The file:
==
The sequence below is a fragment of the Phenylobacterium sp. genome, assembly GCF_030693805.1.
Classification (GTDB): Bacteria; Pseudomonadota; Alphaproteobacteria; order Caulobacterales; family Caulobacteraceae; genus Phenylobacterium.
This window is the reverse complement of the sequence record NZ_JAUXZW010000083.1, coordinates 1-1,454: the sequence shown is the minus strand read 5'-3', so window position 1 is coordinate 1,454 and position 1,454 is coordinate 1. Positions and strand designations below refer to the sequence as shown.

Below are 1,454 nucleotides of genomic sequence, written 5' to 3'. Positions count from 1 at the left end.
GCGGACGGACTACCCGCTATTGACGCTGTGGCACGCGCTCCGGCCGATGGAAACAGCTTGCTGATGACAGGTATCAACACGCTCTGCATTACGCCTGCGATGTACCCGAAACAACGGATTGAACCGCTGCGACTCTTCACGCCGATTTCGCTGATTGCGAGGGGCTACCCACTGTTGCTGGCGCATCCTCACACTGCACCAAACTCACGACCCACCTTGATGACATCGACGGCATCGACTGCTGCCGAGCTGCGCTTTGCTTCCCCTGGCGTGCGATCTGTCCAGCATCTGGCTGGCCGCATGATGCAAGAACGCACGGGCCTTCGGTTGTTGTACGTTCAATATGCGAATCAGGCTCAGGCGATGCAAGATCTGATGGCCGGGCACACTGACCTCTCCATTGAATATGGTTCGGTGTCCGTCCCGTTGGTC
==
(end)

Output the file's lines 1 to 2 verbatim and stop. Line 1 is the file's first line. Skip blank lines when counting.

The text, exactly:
The sequence below is a fragment of the Phenylobacterium sp. genome, assembly GCF_030693805.1.
Classification (GTDB): Bacteria; Pseudomonadota; Alphaproteobacteria; order Caulobacterales; family Caulobacteraceae; genus Phenylobacterium.